The Supreme Court decision upholding the health-insurance mandate in the Patient Protection and Affordable Care Act (ObamaCare) has an Alice-in-Wonderland feel to it. As Lewis Carroll wrote in Through the Looking Glass,
“When I use a word,” Humpty Dumpty said, in rather a scornful tone, “it means just what I choose it to mean — neither more nor less.”
Chief Justice John Roberts’s opinion holds that the penalty for not complying with the mandate is both a tax and not a tax — depending on the question. If the question is whether someone may sue to strike down the mandate, the court says yes, because the penalty is not a tax. Under the Tax Anti-Injunction Act (first passed in 1867 but since updated), one may not ask for an injunction against a tax before it has been enforced. One must wait to be taxed, request a refund from the IRS, and if turned down, then sue the government. In the ObamaCare case, the Court denied such an attempt to have the challenge dismissed by declaring the penalty not a tax.
But only for purposes of the Tax Anti-Injunction Act. It was another story when the question was whether the mandate is constitutional.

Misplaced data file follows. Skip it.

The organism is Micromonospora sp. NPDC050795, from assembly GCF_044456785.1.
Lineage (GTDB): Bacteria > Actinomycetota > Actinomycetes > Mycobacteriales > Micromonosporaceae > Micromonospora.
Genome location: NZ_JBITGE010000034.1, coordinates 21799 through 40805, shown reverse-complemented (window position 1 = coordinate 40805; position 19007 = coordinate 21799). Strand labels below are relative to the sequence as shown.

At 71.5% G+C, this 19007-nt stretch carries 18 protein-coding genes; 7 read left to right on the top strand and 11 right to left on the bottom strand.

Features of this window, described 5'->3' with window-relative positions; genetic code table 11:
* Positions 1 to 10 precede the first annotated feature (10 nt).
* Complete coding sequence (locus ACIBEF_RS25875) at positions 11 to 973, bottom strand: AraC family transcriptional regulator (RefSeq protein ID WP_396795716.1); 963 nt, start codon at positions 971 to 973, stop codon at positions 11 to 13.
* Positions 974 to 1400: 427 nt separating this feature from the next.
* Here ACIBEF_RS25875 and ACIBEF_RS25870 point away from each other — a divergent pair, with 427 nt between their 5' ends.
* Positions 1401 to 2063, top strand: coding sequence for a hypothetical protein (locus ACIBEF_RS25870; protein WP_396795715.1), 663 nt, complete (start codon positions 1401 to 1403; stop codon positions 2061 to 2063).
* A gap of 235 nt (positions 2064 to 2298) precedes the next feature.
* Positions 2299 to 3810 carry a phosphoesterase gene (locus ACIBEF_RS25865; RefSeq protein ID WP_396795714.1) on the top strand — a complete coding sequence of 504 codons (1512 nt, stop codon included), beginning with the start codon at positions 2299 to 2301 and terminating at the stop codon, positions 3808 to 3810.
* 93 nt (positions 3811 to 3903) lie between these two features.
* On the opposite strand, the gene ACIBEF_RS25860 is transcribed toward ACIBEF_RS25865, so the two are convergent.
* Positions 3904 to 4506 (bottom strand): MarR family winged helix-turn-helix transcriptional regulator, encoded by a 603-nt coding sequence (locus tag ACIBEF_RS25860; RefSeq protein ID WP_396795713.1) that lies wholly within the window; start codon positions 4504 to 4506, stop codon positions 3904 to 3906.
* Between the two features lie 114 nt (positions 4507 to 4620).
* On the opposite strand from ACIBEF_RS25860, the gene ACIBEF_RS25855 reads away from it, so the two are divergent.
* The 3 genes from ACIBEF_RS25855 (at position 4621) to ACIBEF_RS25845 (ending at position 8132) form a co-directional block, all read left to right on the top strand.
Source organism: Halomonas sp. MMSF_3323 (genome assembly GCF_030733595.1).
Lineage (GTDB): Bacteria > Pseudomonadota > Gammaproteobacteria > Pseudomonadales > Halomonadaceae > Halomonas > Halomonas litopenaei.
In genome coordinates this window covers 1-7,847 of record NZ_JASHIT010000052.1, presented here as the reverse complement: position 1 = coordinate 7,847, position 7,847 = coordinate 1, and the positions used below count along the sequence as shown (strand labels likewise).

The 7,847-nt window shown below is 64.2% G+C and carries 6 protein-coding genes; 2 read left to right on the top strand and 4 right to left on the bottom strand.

The government made two arguments in defense of its mandate. The primary argument was that Congress may require the purchase of insurance under the Commerce Clause. This clause, which empowers Congress “To regulate commerce … among the several States,” has long been interpreted to include even activities that merely affect interstate commerce. Roberts and four other members of the court (Antonin Scalia, Anthony Kennedy, Clarence Thomas, and Samuel Alito) did not buy this argument. “The Framers gave Congress the power to regulate commerce, not to compel it,” Roberts wrote. He rebutted in great detail the Obama administration’s many arguments that penalizing people for not buying insurance was a way to regulate interstate commerce.
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Sheldon Richman (photo)